Money certainly gives you a megaphone for your speech. But so do a lot of things, like celebrity of any kind. Should we ban celebrities from speaking their minds about things?

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DISCLOSE Act is just another way protect incumbent politicians.

One of the superior aspects to our system of government is that is one of the few that allows common ordinary citizens to challenge entrenched incumbents instead of being picked by party hacks and thus causing a dozen smaller often single-issue fringe parties.

The Senate hasn't had time to pass a budget in three years, but they have time to try to scare citizens into not exercising their First Amendment rights? So what is needed are more protestors to confront citizens outside their homes like Hollywood's stalkarazzi or to allow more government officials to threaten citizens? The Obama campaign has rifled through the divorce records of major political donors just as they did the sealed divorce records of election opponents Jack Ryan and Blair Hull.

"(T)he deterrent effect (of DISCLOSE Act) should not be underestimated," stated thug senator Charles Schumer as he rubbed his hands together and laughed uproariously.

Trying to resurrect the McCain-Feingold provision that helps intimidate groups from mentioning the name of a congressman within 60 days of a general election?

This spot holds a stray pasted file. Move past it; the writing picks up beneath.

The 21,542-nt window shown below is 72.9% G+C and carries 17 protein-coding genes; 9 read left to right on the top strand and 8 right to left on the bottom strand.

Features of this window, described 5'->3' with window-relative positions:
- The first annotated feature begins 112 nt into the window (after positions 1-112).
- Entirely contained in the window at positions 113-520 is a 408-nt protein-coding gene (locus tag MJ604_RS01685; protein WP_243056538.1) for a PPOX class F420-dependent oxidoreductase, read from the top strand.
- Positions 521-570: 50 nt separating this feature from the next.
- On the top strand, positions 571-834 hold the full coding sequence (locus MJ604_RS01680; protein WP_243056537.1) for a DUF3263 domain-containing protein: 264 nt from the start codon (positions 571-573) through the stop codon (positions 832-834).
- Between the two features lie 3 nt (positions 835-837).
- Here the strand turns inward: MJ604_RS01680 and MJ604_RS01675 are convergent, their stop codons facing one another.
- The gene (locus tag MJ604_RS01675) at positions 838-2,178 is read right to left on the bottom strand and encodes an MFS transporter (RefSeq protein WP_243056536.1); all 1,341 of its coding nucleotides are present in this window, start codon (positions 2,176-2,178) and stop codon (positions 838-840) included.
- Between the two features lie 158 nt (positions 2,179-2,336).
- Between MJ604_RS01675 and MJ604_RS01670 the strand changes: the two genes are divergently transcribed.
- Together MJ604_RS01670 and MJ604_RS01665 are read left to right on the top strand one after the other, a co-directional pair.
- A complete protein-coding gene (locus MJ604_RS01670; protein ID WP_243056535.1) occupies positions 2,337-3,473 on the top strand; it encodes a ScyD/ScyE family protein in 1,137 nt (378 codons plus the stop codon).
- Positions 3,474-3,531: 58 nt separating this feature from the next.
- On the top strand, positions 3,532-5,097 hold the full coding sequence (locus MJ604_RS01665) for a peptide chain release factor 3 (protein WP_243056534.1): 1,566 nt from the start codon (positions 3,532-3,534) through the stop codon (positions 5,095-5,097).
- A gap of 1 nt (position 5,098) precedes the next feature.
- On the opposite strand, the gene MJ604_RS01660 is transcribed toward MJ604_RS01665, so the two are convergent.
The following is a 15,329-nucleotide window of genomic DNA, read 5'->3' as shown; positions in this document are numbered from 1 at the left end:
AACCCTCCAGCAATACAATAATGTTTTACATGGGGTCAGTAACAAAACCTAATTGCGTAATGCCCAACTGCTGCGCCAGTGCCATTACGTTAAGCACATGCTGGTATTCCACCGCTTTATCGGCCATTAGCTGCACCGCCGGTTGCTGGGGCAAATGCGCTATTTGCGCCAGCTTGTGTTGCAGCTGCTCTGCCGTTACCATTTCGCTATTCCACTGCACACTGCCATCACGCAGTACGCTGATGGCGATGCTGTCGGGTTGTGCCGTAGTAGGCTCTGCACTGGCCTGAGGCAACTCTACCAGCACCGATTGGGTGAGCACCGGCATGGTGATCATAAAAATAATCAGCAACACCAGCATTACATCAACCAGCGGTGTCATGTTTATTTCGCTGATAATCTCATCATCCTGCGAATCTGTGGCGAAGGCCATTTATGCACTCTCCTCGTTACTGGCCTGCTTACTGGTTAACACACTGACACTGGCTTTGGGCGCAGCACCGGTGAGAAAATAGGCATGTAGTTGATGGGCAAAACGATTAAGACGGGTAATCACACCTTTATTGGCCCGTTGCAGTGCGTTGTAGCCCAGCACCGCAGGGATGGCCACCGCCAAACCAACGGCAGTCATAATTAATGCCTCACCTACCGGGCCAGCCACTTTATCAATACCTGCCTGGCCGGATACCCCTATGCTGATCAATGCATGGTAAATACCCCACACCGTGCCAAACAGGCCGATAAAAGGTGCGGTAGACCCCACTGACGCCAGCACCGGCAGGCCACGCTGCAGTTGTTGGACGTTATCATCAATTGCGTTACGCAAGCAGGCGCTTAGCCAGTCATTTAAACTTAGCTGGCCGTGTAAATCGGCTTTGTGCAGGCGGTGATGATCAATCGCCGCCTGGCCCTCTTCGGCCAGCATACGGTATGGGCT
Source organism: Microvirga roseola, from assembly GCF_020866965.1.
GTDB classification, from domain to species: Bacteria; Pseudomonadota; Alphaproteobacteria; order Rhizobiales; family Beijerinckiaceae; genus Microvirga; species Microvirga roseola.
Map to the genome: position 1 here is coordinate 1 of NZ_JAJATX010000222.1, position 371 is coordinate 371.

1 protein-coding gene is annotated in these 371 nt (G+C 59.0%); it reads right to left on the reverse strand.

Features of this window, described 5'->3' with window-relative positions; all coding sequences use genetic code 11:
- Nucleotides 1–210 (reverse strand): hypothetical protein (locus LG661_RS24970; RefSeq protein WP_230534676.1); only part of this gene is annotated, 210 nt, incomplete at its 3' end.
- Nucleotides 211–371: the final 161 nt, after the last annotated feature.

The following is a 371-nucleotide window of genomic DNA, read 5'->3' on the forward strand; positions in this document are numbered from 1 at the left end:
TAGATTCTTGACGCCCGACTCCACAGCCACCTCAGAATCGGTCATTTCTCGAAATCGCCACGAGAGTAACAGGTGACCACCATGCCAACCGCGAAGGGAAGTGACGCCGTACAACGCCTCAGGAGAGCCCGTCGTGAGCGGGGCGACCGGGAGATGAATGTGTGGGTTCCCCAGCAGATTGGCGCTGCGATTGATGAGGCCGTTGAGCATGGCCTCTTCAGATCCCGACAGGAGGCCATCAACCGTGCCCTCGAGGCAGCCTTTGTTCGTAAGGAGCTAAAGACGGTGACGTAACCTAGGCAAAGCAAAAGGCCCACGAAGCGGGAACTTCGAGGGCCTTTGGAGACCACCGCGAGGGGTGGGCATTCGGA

That's funny I don't see the words "60 days" lists in my copy of the First Amendment.

However, if you are a union you are exempted from the DISCLOSE Act. So the union thug intimidators are exempted but ordinary citizens are not. Welcome to Banana Republic America.
 
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damiangerous wrote:

Should we ban celebrities from speaking their minds about things?



Now this is a limit on free speech that I could almost support!
 
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sikeospi wrote:
However, if you are a union you are exempted from the DISCLOSE Act. So the union thug intimidators are exempted but ordinary citizens are not. Welcome to Banana Republic America.


As far as I can tell, it doesn't exempt unions. Why do you think it does?